Actually, a steam locomotive is very well suited to study the crank mechanism of a piston-stroke engine. Everything is visible from the outside. Thus the wheels form the cranks onto which connecting rods deliver their torque in rotation direction. These in turn are driven by pistons which are arranged in front in big black cylinders between the first and the second wheel set. Importantly for these is the control mechanism immediate above. They cause the somewhat confusing lever arrangements. Nevertheless, they must bring the sliding-sleeves in the steering box in the position so that the piston is at any time supplied with enough vapour, from the correct side. So that the locomotive can also drive off in TDC position, the other side of the rigid wheel axles is moved around 90°.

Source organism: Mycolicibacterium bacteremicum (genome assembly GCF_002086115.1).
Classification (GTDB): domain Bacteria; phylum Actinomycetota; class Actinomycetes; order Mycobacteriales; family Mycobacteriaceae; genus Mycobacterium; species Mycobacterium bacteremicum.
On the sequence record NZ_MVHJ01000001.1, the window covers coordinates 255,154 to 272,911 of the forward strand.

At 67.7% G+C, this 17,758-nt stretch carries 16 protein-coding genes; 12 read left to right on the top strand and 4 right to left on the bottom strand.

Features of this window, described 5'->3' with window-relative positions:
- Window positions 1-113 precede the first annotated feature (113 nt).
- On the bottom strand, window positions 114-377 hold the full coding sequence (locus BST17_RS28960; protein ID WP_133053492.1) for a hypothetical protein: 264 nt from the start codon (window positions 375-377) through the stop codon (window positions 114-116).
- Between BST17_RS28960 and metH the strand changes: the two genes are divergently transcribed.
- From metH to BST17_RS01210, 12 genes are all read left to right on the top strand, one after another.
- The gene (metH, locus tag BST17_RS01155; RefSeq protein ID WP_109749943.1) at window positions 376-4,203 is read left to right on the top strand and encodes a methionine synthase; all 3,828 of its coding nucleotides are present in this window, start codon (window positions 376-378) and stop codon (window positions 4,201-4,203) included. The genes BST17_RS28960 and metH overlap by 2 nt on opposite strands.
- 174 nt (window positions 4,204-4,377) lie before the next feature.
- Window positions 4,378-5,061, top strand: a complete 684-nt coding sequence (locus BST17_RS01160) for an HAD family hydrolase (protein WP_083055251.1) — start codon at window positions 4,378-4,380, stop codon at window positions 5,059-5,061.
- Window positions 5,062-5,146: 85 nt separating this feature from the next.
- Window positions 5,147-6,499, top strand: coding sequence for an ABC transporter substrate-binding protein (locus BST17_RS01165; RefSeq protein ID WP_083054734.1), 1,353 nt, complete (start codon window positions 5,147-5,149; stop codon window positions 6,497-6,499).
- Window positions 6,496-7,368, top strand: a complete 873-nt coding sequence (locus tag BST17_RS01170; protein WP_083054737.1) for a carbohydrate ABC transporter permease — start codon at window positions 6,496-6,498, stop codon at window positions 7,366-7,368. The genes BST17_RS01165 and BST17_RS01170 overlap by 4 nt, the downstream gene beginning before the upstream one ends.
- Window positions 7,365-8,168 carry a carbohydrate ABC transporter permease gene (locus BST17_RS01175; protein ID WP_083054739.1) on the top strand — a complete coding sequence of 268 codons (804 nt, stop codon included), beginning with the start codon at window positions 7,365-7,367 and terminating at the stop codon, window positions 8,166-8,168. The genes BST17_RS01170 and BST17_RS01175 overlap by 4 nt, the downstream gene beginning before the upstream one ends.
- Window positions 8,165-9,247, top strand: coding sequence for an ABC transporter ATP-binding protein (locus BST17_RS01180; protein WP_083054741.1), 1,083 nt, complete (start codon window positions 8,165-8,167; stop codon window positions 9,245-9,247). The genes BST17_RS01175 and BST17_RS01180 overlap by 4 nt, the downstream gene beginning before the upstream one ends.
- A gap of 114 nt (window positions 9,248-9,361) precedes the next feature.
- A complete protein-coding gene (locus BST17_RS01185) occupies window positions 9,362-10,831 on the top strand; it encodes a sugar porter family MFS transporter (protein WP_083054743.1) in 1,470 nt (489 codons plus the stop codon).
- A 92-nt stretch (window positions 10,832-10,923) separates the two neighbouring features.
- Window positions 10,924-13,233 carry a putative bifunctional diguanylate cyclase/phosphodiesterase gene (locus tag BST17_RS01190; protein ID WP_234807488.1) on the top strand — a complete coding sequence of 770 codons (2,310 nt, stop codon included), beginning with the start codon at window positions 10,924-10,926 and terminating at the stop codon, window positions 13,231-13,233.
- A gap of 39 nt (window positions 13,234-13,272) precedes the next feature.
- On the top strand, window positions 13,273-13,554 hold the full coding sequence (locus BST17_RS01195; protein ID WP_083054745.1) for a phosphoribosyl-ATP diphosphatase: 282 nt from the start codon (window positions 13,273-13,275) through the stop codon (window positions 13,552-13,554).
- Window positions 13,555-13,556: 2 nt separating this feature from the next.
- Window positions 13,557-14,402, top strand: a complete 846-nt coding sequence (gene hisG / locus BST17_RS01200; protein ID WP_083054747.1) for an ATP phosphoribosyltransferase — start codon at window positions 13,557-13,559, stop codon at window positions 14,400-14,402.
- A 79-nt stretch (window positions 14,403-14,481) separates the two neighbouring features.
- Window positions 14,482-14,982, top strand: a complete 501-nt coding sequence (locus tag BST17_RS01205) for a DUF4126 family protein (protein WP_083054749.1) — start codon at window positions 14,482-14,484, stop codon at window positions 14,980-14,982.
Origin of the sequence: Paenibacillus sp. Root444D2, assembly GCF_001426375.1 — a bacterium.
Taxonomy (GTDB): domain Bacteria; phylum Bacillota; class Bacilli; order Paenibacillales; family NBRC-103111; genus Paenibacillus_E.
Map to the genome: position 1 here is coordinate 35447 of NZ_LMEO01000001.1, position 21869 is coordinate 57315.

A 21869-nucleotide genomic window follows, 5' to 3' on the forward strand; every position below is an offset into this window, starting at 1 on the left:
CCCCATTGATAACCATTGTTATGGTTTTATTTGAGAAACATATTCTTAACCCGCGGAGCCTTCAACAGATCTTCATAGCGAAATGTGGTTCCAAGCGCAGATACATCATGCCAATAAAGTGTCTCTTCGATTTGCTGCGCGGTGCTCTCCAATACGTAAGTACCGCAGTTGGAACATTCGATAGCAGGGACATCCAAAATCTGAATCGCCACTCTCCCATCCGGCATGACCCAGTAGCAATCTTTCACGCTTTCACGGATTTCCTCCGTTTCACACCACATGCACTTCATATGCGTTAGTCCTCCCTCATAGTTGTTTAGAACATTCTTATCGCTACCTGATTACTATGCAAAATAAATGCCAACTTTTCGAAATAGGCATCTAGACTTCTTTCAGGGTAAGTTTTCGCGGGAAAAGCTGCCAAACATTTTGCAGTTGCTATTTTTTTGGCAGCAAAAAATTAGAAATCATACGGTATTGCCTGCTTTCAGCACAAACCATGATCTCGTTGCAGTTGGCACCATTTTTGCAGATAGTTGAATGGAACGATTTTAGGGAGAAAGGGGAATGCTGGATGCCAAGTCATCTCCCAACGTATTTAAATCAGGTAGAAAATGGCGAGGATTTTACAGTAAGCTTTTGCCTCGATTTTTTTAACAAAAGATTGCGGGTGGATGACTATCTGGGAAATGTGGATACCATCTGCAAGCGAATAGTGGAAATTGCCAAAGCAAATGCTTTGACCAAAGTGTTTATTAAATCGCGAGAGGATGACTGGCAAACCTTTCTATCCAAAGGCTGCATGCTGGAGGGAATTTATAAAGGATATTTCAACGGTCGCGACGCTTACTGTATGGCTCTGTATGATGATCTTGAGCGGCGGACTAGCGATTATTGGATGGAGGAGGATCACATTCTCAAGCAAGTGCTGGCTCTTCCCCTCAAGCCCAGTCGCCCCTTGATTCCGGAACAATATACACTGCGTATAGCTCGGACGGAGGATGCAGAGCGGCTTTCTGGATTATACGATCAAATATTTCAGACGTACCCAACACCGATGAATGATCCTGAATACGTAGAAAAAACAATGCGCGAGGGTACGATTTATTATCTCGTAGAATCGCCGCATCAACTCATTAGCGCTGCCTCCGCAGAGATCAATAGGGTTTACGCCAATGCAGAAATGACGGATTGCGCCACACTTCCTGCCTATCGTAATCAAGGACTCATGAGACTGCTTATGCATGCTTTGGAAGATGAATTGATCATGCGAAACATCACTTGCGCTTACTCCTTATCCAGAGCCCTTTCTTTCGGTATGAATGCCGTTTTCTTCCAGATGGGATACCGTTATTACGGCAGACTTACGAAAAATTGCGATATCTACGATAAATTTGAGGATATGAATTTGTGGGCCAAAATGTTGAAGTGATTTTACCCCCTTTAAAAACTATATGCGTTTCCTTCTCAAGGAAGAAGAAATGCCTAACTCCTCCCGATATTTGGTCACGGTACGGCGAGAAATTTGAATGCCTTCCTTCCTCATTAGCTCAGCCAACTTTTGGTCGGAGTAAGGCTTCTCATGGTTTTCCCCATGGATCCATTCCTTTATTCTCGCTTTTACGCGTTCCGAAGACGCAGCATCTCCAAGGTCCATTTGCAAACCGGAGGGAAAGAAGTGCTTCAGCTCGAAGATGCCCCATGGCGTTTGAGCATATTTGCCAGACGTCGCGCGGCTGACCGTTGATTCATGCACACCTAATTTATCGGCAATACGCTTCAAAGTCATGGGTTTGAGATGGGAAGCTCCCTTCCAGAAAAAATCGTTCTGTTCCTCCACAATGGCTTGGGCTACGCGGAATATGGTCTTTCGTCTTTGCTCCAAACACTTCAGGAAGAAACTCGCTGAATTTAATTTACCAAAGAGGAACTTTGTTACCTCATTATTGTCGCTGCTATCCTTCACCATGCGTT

Thus only the (substantially bigger) rest of the machine remains. This is formed almost exclusively by the heating, the pipes for vapour production, and the water tank. By the way, you can also recognise by the outside horizontal crank mechanism whether we are dealing with an express or goods train locomotive. The picture displays an express locomotive, because it has few, but relatively large wheels. The goods train locomotive has more and smaller wheels for more torque and traction. 09/08